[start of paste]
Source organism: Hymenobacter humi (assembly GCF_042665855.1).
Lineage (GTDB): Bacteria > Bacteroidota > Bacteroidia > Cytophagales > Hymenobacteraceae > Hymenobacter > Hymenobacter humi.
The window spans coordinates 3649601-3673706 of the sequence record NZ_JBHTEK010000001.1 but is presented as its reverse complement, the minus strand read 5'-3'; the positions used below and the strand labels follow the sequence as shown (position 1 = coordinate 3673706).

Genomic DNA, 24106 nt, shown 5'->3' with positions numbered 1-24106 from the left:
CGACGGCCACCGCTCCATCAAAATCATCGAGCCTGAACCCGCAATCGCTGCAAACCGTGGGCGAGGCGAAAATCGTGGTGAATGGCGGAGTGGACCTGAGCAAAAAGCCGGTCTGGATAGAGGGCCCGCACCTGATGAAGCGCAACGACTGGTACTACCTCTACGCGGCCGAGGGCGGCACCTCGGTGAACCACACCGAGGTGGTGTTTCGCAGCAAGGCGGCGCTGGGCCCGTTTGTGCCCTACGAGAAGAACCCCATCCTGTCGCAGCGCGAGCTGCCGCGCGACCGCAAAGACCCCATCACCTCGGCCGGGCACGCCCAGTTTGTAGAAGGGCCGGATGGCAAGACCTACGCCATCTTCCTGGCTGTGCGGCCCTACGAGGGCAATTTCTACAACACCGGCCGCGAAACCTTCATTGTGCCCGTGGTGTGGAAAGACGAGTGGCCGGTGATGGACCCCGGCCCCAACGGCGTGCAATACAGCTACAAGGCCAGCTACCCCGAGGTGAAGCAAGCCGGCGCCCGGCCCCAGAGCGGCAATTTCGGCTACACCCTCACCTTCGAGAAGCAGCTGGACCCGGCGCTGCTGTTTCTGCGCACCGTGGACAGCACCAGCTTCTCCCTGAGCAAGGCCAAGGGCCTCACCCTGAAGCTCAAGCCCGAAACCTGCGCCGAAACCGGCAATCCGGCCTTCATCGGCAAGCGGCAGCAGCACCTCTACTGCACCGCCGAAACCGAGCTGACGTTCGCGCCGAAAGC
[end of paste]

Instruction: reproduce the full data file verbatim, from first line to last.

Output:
Source organism: Hymenobacter humi (assembly GCF_042665855.1).
Lineage (GTDB): Bacteria > Bacteroidota > Bacteroidia > Cytophagales > Hymenobacteraceae > Hymenobacter > Hymenobacter humi.
The window spans coordinates 3649601-3673706 of the sequence record NZ_JBHTEK010000001.1 but is presented as its reverse complement, the minus strand read 5'-3'; the positions used below and the strand labels follow the sequence as shown (position 1 = coordinate 3673706).

Genomic DNA, 24106 nt, shown 5'->3' with positions numbered 1-24106 from the left:
CGACGGCCACCGCTCCATCAAAATCATCGAGCCTGAACCCGCAATCGCTGCAAACCGTGGGCGAGGCGAAAATCGTGGTGAATGGCGGAGTGGACCTGAGCAAAAAGCCGGTCTGGATAGAGGGCCCGCACCTGATGAAGCGCAACGACTGGTACTACCTCTACGCGGCCGAGGGCGGCACCTCGGTGAACCACACCGAGGTGGTGTTTCGCAGCAAGGCGGCGCTGGGCCCGTTTGTGCCCTACGAGAAGAACCCCATCCTGTCGCAGCGCGAGCTGCCGCGCGACCGCAAAGACCCCATCACCTCGGCCGGGCACGCCCAGTTTGTAGAAGGGCCGGATGGCAAGACCTACGCCATCTTCCTGGCTGTGCGGCCCTACGAGGGCAATTTCTACAACACCGGCCGCGAAACCTTCATTGTGCCCGTGGTGTGGAAAGACGAGTGGCCGGTGATGGACCCCGGCCCCAACGGCGTGCAATACAGCTACAAGGCCAGCTACCCCGAGGTGAAGCAAGCCGGCGCCCGGCCCCAGAGCGGCAATTTCGGCTACACCCTCACCTTCGAGAAGCAGCTGGACCCGGCGCTGCTGTTTCTGCGCACCGTGGACAGCACCAGCTTCTCCCTGAGCAAGGCCAAGGGCCTCACCCTGAAGCTCAAGCCCGAAACCTGCGCCGAAACCGGCAATCCGGCCTTCATCGGCAAGCGGCAGCAGCACCTCTACTGCACCGCCGAAACCGAGCTGACGTTCGCGCCGAAAGC